Debris, Beach Renourishment Could Cost Hilton Head Millions

About $12 million may be need to undo what Matthew did in about 12 hours on the beaches of Hilton Head Island.

It took just that long to get rid of 700,000 cubic yards of sand, beach that the beach renourishment program had been working on for about 6 months.

South beach lost 100,000 cubic yards of beach in Hurricane Matthew, now needs to be added to renourishment project
South beach lost 100,000 cubic yards of beach in Hurricane Matthew, now needs to be added to renourishment project

The beach renourishment project had already been budgeted at $20.7 million, but this storm probably tacked on another $6 million in Town money alone says Steve Riley, Hilton Head Town Manager.

Much of that cost from the massive sand movement on South Beach.

“South Beach had always been an area that was gaining sand,” explains Riley. “The sand we were placing say in the Coligny area was migrating down there and building up in that location and now its blown out a large portion of the sand there.”

The Town is ready to pay for South beach renourishment and to keep the project and the sand moving says Riley. That cost expected to be about $12 million more from Hilton Head alone.

One problem, the men who move the sand with their equipment have other jobs, in other parts of the US, and need to move on.

“I dont want him to leave but i understand his issues, I understand FEMA’s needs. and something may have to give here,” says Riley.

Giving means a potential delay at the beach, and moving the sand back to next year.. or longer.

“Moved almost 500,000 cubic yards of debris we’ve already picked up and that Is not even close to half of what we think is out there,” explained Steve Riley.

The debris on land has been moving out at a rapid rate. All the major plantations Riley says have been cleared for pickup and most importantly FEMA reimbursement. Many other private streets and communities are on the list too.

180,000 cubic pounds of debris getting picked up every day in Hilton Head
180,000 cubic pounds of debris getting picked up every day in Hilton Head

FEMA will reimburse up to 75% of all debris cleanup, which Riley believes will be a big price tag.

“Our estimate on debris is about $35 million and that may be a little low,” siad Riley. “and our total cost 55 million and we know thats going to grow.”

The pickup will take months, and the cost will keep rising, along with people’s anger as they wait to get the Island, back to “normal”.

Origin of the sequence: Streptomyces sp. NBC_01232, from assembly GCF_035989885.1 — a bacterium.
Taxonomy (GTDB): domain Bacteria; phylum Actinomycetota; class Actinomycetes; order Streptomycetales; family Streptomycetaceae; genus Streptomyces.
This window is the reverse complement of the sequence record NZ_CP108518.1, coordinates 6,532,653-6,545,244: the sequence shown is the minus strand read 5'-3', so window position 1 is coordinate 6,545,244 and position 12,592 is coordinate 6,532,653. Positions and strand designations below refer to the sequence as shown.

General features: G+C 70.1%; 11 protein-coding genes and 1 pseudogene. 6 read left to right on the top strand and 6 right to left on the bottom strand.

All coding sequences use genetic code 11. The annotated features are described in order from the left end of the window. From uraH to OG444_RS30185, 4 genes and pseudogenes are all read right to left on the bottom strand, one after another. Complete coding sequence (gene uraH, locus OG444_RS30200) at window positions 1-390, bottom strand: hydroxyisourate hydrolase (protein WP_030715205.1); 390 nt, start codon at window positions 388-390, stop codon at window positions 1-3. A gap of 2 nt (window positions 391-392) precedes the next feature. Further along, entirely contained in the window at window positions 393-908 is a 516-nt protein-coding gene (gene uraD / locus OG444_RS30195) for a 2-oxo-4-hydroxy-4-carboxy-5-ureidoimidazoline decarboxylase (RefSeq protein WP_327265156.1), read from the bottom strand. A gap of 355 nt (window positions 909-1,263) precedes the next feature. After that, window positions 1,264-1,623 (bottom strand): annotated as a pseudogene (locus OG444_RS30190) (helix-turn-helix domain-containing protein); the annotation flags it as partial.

“People say well lets just get more trucks in here. My limitation is becoming how many chips can i get out the back door after its been processed.”

“None of this is over yet,” explains the Town Manager. “We have a long way to go and a lot of things to focus on.”

What many people are focused on now is the cost of this to Hilton Head, and how it will affect taxpayers. WIll the Town have enough money to pay for the cost?

Riley says there is enough in the reserve fund to pick up the $17 million price tag.

“Yes we could. Now we can pay these bills now the next summer start of hurricane season, can i count on no hurricanes next year? its been 50 years since the last one can I count on 50 years again.. im not sure i can take that risk.”

The State of South Carolina may help pick up the tab as well, but no one is counting on that yet.

The plantations and private community members will have to do their part as well.

“You are probably talking about special assessments, I think in a lot of the communities,” said Riley. “Even if they don’t want to talk about it yet and will be made at me for saying it, I think they will all have to have some conversation about it.

“These are unexpected costs, they just are and no one has the reserves to pay for it and not recoup that money.”

The Town can pay for it now, Riley says delays to some programs and projects will have to happen. Things like beautification of the flyover will have to wait.

If next year’s hurricane season is clean, then there may be time and money to look at them again.

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